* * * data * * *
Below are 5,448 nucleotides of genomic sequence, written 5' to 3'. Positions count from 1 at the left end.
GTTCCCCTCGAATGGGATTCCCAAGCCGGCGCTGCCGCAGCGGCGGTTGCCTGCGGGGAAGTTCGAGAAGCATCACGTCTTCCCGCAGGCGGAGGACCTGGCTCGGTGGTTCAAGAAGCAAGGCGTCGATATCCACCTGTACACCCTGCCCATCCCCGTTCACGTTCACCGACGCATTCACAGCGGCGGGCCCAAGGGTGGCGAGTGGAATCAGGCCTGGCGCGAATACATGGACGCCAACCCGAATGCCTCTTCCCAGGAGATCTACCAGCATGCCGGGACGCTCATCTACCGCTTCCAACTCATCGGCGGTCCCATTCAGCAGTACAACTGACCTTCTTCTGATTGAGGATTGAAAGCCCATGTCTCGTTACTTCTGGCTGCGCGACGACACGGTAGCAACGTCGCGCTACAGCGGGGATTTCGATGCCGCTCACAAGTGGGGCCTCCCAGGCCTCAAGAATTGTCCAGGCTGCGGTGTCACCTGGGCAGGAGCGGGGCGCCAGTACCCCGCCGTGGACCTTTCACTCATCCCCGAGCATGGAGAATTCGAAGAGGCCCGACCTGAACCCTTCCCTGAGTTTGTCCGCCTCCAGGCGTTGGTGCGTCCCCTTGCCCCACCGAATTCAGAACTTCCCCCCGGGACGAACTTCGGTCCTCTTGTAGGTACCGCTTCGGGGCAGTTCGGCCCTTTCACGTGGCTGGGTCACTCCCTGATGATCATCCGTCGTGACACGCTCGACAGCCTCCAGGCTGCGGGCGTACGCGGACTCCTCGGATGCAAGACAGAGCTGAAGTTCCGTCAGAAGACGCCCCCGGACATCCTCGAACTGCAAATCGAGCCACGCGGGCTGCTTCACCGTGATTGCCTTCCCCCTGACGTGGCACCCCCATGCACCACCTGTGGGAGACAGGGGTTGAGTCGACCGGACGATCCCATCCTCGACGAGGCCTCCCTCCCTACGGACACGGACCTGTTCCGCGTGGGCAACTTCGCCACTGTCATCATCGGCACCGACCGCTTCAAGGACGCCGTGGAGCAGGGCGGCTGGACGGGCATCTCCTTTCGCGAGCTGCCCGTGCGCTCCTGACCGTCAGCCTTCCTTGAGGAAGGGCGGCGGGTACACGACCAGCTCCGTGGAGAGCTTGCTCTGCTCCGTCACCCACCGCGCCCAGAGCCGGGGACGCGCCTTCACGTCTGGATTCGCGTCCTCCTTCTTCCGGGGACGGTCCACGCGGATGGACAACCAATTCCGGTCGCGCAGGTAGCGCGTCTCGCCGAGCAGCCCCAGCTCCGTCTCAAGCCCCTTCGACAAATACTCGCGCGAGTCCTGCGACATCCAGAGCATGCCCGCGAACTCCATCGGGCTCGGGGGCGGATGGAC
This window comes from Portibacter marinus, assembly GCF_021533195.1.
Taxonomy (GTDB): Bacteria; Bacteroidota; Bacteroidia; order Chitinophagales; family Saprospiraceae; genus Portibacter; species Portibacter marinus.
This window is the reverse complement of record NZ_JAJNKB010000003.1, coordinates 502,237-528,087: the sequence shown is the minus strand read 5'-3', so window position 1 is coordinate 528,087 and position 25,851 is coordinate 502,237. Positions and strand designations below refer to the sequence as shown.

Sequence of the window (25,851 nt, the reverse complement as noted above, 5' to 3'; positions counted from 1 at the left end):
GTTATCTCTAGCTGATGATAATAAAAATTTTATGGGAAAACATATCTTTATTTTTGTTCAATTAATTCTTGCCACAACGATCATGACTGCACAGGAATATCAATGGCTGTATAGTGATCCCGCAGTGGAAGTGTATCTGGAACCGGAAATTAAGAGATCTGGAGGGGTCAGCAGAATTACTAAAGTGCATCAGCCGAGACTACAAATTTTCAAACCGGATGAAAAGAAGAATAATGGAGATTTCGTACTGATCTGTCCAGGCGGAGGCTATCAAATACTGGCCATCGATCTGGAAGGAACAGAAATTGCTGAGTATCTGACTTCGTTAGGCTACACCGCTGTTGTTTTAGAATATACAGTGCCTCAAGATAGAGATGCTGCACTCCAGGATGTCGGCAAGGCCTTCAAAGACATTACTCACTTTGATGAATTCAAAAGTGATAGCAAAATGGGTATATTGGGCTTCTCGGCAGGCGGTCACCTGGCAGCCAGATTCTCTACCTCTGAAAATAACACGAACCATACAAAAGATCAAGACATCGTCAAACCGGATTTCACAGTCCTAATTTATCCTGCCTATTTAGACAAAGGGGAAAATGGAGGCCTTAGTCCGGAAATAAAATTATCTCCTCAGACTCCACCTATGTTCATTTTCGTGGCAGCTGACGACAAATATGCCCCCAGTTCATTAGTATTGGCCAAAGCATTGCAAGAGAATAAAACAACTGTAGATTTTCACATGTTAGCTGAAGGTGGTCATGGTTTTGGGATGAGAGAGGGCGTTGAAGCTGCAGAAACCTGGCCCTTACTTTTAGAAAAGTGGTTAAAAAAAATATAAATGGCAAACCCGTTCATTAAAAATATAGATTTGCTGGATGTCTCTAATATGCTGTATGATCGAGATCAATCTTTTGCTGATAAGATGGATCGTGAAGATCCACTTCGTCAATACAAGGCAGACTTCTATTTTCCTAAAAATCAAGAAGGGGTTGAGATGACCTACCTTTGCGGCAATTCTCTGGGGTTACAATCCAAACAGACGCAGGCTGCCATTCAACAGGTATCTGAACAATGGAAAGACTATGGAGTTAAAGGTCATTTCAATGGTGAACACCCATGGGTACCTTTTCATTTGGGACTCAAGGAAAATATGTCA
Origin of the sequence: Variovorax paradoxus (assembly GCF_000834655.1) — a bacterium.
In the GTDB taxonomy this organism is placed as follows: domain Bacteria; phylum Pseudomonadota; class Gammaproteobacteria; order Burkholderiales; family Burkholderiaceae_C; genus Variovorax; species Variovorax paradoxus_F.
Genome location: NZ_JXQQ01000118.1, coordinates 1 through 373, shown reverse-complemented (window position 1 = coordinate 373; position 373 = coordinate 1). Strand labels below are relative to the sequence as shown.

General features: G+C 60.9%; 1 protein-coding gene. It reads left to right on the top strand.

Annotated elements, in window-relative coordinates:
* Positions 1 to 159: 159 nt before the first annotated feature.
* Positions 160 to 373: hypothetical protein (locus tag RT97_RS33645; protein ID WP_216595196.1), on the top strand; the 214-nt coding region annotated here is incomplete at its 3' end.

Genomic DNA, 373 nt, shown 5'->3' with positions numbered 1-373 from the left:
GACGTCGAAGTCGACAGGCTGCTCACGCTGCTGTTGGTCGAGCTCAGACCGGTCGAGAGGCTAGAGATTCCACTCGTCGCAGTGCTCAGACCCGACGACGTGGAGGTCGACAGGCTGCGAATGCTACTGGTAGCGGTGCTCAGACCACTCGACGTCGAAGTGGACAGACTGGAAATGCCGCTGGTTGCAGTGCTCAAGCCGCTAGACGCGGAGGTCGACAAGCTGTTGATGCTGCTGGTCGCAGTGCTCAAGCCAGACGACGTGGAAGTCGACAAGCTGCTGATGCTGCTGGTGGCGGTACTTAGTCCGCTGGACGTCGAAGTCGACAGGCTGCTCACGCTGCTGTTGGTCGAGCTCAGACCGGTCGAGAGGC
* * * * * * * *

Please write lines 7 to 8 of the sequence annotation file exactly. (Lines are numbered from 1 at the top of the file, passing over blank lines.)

GTTATCTCTAGCTGATGATAATAAAAATTTTATGGGAAAACATATCTTTATTTTTGTTCAATTAATTCTTGCCACAACGATCATGACTGCACAGGAATATCAATGGCTGTATAGTGATCCCGCAGTGGAAGTGTATCTGGAACCGGAAATTAAGAGATCTGGAGGGGTCAGCAGAATTACTAAAGTGCATCAGCCGAGACTACAAATTTTCAAACCGGATGAAAAGAAGAATAATGGAGATTTCGTACTGATCTGTCCAGGCGGAGGCTATCAAATACTGGCCATCGATCTGGAAGGAACAGAAATTGCTGAGTATCTGACTTCGTTAGGCTACACCGCTGTTGTTTTAGAATATACAGTGCCTCAAGATAGAGATGCTGCACTCCAGGATGTCGGCAAGGCCTTCAAAGACATTACTCACTTTGATGAATTCAAAAGTGATAGCAAAATGGGTATATTGGGCTTCTCGGCAGGCGGTCACCTGGCAGCCAGATTCTCTACCTCTGAAAATAACACGAACCATACAAAAGATCAAGACATCGTCAAACCGGATTTCACAGTCCTAATTTATCCTGCCTATTTAGACAAAGGGGAAAATGGAGGCCTTAGTCCGGAAATAAAATTATCTCCTCAGACTCCACCTATGTTCATTTTCGTGGCAGCTGACGACAAATATGCCCCCAGTTCATTAGTATTGGCCAAAGCATTGCAAGAGAATAAAACAACTGTAGATTTTCACATGTTAGCTGAAGGTGGTCATGGTTTTGGGATGAGAGAGGGCGTTGAAGCTGCAGAAACCTGGCCCTTACTTTTAGAAAAGTGGTTAAAAAAAATATAAATGGCAAACCCGTTCATTAAAAATATAGATTTGCTGGATGTCTCTAATATGCTGTATGATCGAGATCAATCTTTTGCTGATAAGATGGATCGTGAAGATCCACTTCGTCAATACAAGGCAGACTTCTATTTTCCTAAAAATCAAGAAGGGGTTGAGATGACCTACCTTTGCGGCAATTCTCTGGGGTTACAATCCAAACAGACGCAGGCTGCCATTCAACAGGTATCTGAACAATGGAAAGACTATGGAGTTAAAGGTCATTTCAATGGTGAACACCCATGGGTACCTTTTCATTTGGGACTCAAGGAAAATATGTCA
Origin of the sequence: Variovorax paradoxus (assembly GCF_000834655.1) — a bacterium.